With just four selections, the sound track is a bit underpowered, but the whimsical subtext sets this apart (a centimeter or...

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CINDERELLA

To tinkly snatches of romantic music—triggered by a small detachable wand—a put-upon orphan and a prince meet the loves of their lives.

Readers are enlisted at the beginning to assist the fairy godmother by pulling the gold-foil–wrapped cardboard wand out of a niche in the front cover and at proper moments laying it down on designated areas of certain pages to cue magical high spots from coach to clinch. The retelling is a bland version of the classic tale in which Cinderella does all the chores even though her stepmother and stepsibs never even thank her (and in any case they drop out of sight abruptly, feet intact, once the glass slipper fits), and she goes on to spend her days “helping others and spreading kindness wherever she went.” It does take a rather contemporary twist at the end, though, as Cinderella and the prince become “the very best of friends” for several years before they actually marry, and they are an interracial couple (she white and he a man of color). The illustrations have a serigraphic, retro look, with a pink castle adding a whiff of Disney and a parade of vintage cars driving up to the ball providing a Jazz Age riff. On the other hand, Mander’s uncrowded group scenes at the ball and again at the end are decidedly mixed, with figures not only clad from a variety of eras, but showing a range of skin tones, mostly in brown. The batteries are replaceable.

With just four selections, the sound track is a bit underpowered, but the whimsical subtext sets this apart (a centimeter or so) from the common run. (Novelty/fairy tale. 6-8)

Pub Date: Oct. 30, 2018

ISBN: 978-1-78603-166-2

Page Count: 24

Publisher: Lincoln Children's Books

Review Posted Online: Nov. 12, 2018

Kirkus Reviews Issue: Dec. 1, 2018

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Confusing topical drift muddles this quick but creditable dip into Newtonian physics.

MATTER

PHYSICAL SCIENCE FOR KIDS

A first introduction to what matter is—and isn’t.

Setting off on a potentially confusing tangent at the outset, Diehn opens with a discourse on how we use the word “matter” in common speech—as in “What’s the matter?” or “That doesn’t matter.” Following a perfunctory segue she then launches into her actual subject with a simple but not simplistic definition (“Matter is anything that takes up space and can be weighed”). She continues with easy-to-follow explanations of how matter (even air) can be weighed, how it comes in the states of solid, liquid, gas, and plasma, and finally how light is not matter but something else. Companion volumes on Energy, Forces, and Waves offer overviews that are likewise lucid, albeit similarly muddied by strained and, in the end, irrelevant word usages. All four surveys include questions and simple activities for readers. Shululu illustrates all four with a cast of wide-eyed, cherry-nosed figures of varying skin colors and their floppy-eared dog in active poses and, usually, outdoor settings.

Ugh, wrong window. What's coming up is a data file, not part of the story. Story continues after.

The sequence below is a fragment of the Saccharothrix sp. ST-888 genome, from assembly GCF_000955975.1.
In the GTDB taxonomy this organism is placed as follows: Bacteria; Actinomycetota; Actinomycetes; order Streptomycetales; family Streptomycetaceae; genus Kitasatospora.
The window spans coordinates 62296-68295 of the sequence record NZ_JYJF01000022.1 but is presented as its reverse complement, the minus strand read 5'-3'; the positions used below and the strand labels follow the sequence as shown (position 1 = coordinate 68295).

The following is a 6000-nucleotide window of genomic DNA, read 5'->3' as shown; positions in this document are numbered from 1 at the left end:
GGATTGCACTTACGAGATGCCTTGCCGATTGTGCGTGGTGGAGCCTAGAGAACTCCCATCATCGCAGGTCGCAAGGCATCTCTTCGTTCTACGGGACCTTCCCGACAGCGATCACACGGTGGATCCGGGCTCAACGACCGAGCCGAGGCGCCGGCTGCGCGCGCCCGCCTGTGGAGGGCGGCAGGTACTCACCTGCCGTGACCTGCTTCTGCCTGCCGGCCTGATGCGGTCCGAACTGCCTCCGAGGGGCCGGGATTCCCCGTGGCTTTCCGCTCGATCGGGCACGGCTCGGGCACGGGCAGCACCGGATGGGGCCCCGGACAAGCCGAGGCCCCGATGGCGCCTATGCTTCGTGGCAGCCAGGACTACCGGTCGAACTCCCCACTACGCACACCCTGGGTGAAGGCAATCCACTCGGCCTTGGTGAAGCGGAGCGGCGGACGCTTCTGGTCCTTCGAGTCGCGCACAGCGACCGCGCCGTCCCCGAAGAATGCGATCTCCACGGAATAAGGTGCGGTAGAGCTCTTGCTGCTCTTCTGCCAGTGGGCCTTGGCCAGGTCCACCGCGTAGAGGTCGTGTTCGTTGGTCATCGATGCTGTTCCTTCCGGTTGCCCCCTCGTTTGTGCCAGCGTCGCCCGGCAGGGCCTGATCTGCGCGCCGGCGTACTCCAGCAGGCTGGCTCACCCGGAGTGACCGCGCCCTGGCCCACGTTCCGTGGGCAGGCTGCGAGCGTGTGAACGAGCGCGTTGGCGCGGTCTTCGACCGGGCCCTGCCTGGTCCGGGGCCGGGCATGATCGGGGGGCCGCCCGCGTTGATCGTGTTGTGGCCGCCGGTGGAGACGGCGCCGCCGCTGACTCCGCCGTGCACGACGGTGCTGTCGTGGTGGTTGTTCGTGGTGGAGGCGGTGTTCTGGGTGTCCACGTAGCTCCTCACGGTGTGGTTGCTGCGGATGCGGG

Confusing topical drift muddles this quick but creditable dip into Newtonian physics. (Informational picture book. 6-8)

Pub Date: March 1, 2018

ISBN: 978-1-61930-642-4

Page Count: 32

Publisher: Nomad Press

Review Posted Online: Jan. 13, 2018

Kirkus Reviews Issue: Feb. 1, 2018

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A good overview of this complex, essential organ, with an energetic seasoning of silliness.

THE BRAIN IS KIND OF A BIG DEAL

An introduction to the lead guitar and vocalist for the Brainiacs—the human brain.

The brain (familiar to readers of Seluk’s “The Awkward Yeti” webcomic, which spun off the adult title Heart and Brain, 2015) looks like a dodgeball with arms and legs—pinkish, sturdy, and roundish, with a pair of square-framed spectacles bestowing an air of importance and hipness. Other organs of the body—tongue, lungs, stomach, muscle, and heart—are featured as members of the brain’s rock band (the verso of the dust jacket is a poster of the band). Seluk’s breezy, conversational prose and brightly colored, boldly outlined cartoon illustrations deliver basic information. The brain’s role in keeping the heart beating and other automatic functions, directing body movements, interpreting sights and sounds, remembering smells and tastes, and regulating sleep and hunger are all explained, prose augmented by dialogue balloons and information sidebars. Seluk points out, importantly, that feelings originate in the brain: “You can control how you react…but your feelings happen no matter what.” The parodied album covers on the front endpapers (including the Beatles, Pink Floyd, Green Day, Run DMC, Queen, Nirvana) will amuse parents—or at least grandparents—and the rear endpapers serve up band members’ clever social media and texting screenshots. Backmatter includes a glossary and further brain trivia but no resources or bibliography.

A good overview of this complex, essential organ, with an energetic seasoning of silliness. (Informational picture book. 6-8)

Pub Date: Oct. 1, 2019

ISBN: 978-1-338-16700-9

Page Count: 40

Publisher: Orchard/Scholastic

Review Posted Online: June 23, 2019

Kirkus Reviews Issue: July 15, 2019

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